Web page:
Nothing says Wild West like John Wayne and this month, his classic Western True Grit turns 50.
True Grit was filmed in Colorado’s South West corner. Wayne won an Oscar for his role has US Marshal ‘Rooster’ Cogburn in the 1969 film.
In celebration of the great US western, we think it’s time to dust off the cowboy boots and take the family on a gritty trail to high adventure in Colorado. Yee haw!
Here are five ways to embrace your inner cowboy or cowgirl in Colorado.
Take a True Grit tour
Much of True Grit was set in and around the mountain towns Ouray and Ridgway and these towns still exude the Old West charm that producers set their sights on for the 1969 movie.
Each Friday at 11am until the end of October, travellers can join Ridgway Chamber’s walking tour from Ridgway Visitor’s Center (adults $10USD, children under 12 free). The tour passes the cottonwoods in town park made famous in the hanging scene, the paddy wagon, firehouse and Rooster Cogburn’s house. The nearby meadows in Owl Creek will be instantly recognisable to film buffs.
A self-guided tour can also take fans to further locations with free Movie Locations guides available from the Visitors Centre, including the aspen-lined valley of Katie’s Meadow and the Ouray Courthouse where the film’s interior court scenes were filmed.
After building an appetite, True Grit Café serves up ‘ranch to fork’ dishes to diners as they sit back in a surround of John Wayne memorabilia and views of the San Juan mountains.
Check in to a ranch
Home of True Grit’s heroine, Mattie Ross (played by Kim Darby), the Ross Ranch featured in the 1969 film is located on Last Dollar Road between Ridgway and Telluride, accessed from Highway 62.
The remains of this ranch are seen in the opening credits, as well as the end of the film which saw John Wayne jump the fence on his horse. You can view the ranch from the roadside.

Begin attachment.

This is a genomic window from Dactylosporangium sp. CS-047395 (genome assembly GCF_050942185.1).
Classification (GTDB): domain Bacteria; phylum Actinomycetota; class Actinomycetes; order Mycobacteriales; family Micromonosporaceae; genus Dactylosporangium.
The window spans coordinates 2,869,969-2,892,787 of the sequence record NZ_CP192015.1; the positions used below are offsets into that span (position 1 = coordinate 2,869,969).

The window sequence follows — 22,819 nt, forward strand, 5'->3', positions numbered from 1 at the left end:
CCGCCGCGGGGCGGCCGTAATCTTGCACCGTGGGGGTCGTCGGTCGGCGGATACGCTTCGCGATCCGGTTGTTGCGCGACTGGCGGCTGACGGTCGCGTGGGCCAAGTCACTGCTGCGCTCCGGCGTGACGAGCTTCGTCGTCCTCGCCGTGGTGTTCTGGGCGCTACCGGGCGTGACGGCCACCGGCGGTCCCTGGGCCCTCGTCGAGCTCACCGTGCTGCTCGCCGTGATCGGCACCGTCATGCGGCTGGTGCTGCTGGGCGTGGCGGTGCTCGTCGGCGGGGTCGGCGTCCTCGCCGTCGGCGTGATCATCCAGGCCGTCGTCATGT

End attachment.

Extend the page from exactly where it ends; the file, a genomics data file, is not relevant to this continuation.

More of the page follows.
If you’re seeking an authentic cowboy experience, saddle up on a dude ranch. Colorado’s traditional and working ranches have great family activities including cattle drives, horseback riding and outdoor cookouts.
Family-friendly C Lazy U ranch in Granby celebrates 100 years this year, with weekly firework displays throughout summer and prohibition-era cocktail making classes. Adventures on the ranch include cattle pushing, archery, mountain biking, fly-fishing, guided hikes and glamping.
Ride the historic Durango & Silverton Narrow Gauge Railroad
During filming, the town of Ridgway was transformed into an 1880s railroad town. Visitors today can take a coal-fired, steam-powered train ride through the San Juan mountains on the same tracks laid in the 1880s that pioneering miners took on their quest to find gold.
The Durango & Silverton Narrow Gauge Railroad winds through spectacular canyons in the remote wilderness of the two-million-acre San Juan National Forest, where passengers will see wildlife, waterfalls and peaks that aren’t accessible by car.
Leaving the original 1882 depot in Durango, the train stops in Silverton, the last mining camp left in the USA and National Historic Landmark, where outdoor adventures are met with a quaint, Victorian town.
Get suited and booted
Get the authentic cowboy look at Rockmount Ranch Wear in gateway city, Denver. This place has cowboy shirts, hats, bandanas and belts.
Founded by Jack A. Weil in 1946, Rockmount Ranchwear created the snap button cowboy shirt and was the first to commercialise bolo ties. The design of Rockmount’s Western fashion has been kept consistent over the four generations of the Weil family.
These guys were the first to introduce Western fashion east of the Mississippi. Their clothing range is now sold worldwide, having been worn by hundreds of celebrities, such as Sir Paul McCartney, Elvis, Burt Reynolds, Jack Black and Bruce Springsteen.
Discover the ghost towns in the San Juan Mountains
The San Juan Mountains play a starring role in dozens of western films as the characters navigate the landscape on their mission of justice.
Prospectors flooded into the area in the 1800s due to the area’s high mineral content. Traces of this age can still be seen in the form of derelict mining camps and buildings, which are best explored in a 4×4.
The Red Mountain Mining District, off the Million Dollar Highway, is home to one of Colorado’s most photographed mines. Yankee Girl – discovered in 1882 and one of the most profitable of the USA’s silver mines. Kids can learn how to prosper gold themselves by gold panning in the stream at the Bachelor Syracuse Mine, with a mine tour taking visitors back into the history of this former working mine (adults $15.99USD, kids aged 5-12 $7.99USD, under 5 years free).